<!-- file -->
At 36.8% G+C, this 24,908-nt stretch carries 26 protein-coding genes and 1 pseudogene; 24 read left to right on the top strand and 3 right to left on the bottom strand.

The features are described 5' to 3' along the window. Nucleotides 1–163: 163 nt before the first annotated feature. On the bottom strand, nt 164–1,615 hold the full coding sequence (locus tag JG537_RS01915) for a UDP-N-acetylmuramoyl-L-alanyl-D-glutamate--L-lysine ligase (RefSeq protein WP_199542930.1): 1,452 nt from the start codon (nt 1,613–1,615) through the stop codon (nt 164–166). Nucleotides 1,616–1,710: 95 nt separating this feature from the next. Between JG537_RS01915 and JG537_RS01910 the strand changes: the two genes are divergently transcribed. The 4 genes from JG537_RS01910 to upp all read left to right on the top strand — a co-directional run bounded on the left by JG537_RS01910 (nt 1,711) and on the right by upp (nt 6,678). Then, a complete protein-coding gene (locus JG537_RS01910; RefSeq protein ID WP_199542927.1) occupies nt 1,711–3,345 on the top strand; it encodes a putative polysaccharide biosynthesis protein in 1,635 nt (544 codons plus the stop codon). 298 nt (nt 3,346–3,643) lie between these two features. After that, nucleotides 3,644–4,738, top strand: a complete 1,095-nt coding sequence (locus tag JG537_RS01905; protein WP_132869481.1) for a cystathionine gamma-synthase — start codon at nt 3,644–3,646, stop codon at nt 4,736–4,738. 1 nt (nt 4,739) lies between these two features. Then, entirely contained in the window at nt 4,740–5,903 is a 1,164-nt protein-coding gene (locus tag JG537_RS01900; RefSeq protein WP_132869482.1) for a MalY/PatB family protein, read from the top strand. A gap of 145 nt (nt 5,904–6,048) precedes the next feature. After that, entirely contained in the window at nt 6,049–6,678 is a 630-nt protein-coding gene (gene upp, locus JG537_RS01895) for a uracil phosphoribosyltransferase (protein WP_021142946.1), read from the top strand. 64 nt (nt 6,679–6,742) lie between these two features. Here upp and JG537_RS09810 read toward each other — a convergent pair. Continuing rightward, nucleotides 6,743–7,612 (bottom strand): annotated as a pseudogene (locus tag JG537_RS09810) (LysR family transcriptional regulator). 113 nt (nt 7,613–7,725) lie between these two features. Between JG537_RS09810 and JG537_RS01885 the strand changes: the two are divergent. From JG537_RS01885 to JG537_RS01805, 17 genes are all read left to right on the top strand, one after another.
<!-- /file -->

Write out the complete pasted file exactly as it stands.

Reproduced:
At 36.8% G+C, this 24,908-nt stretch carries 26 protein-coding genes and 1 pseudogene; 24 read left to right on the top strand and 3 right to left on the bottom strand.

The features are described 5' to 3' along the window. Nucleotides 1–163: 163 nt before the first annotated feature. On the bottom strand, nt 164–1,615 hold the full coding sequence (locus tag JG537_RS01915) for a UDP-N-acetylmuramoyl-L-alanyl-D-glutamate--L-lysine ligase (RefSeq protein WP_199542930.1): 1,452 nt from the start codon (nt 1,613–1,615) through the stop codon (nt 164–166). Nucleotides 1,616–1,710: 95 nt separating this feature from the next. Between JG537_RS01915 and JG537_RS01910 the strand changes: the two genes are divergently transcribed. The 4 genes from JG537_RS01910 to upp all read left to right on the top strand — a co-directional run bounded on the left by JG537_RS01910 (nt 1,711) and on the right by upp (nt 6,678). Then, a complete protein-coding gene (locus JG537_RS01910; RefSeq protein ID WP_199542927.1) occupies nt 1,711–3,345 on the top strand; it encodes a putative polysaccharide biosynthesis protein in 1,635 nt (544 codons plus the stop codon). 298 nt (nt 3,346–3,643) lie between these two features. After that, nucleotides 3,644–4,738, top strand: a complete 1,095-nt coding sequence (locus tag JG537_RS01905; protein WP_132869481.1) for a cystathionine gamma-synthase — start codon at nt 3,644–3,646, stop codon at nt 4,736–4,738. 1 nt (nt 4,739) lies between these two features. Then, entirely contained in the window at nt 4,740–5,903 is a 1,164-nt protein-coding gene (locus tag JG537_RS01900; RefSeq protein WP_132869482.1) for a MalY/PatB family protein, read from the top strand. A gap of 145 nt (nt 5,904–6,048) precedes the next feature. After that, entirely contained in the window at nt 6,049–6,678 is a 630-nt protein-coding gene (gene upp, locus JG537_RS01895) for a uracil phosphoribosyltransferase (protein WP_021142946.1), read from the top strand. 64 nt (nt 6,679–6,742) lie between these two features. Here upp and JG537_RS09810 read toward each other — a convergent pair. Continuing rightward, nucleotides 6,743–7,612 (bottom strand): annotated as a pseudogene (locus tag JG537_RS09810) (LysR family transcriptional regulator). 113 nt (nt 7,613–7,725) lie between these two features. Between JG537_RS09810 and JG537_RS01885 the strand changes: the two are divergent. From JG537_RS01885 to JG537_RS01805, 17 genes are all read left to right on the top strand, one after another.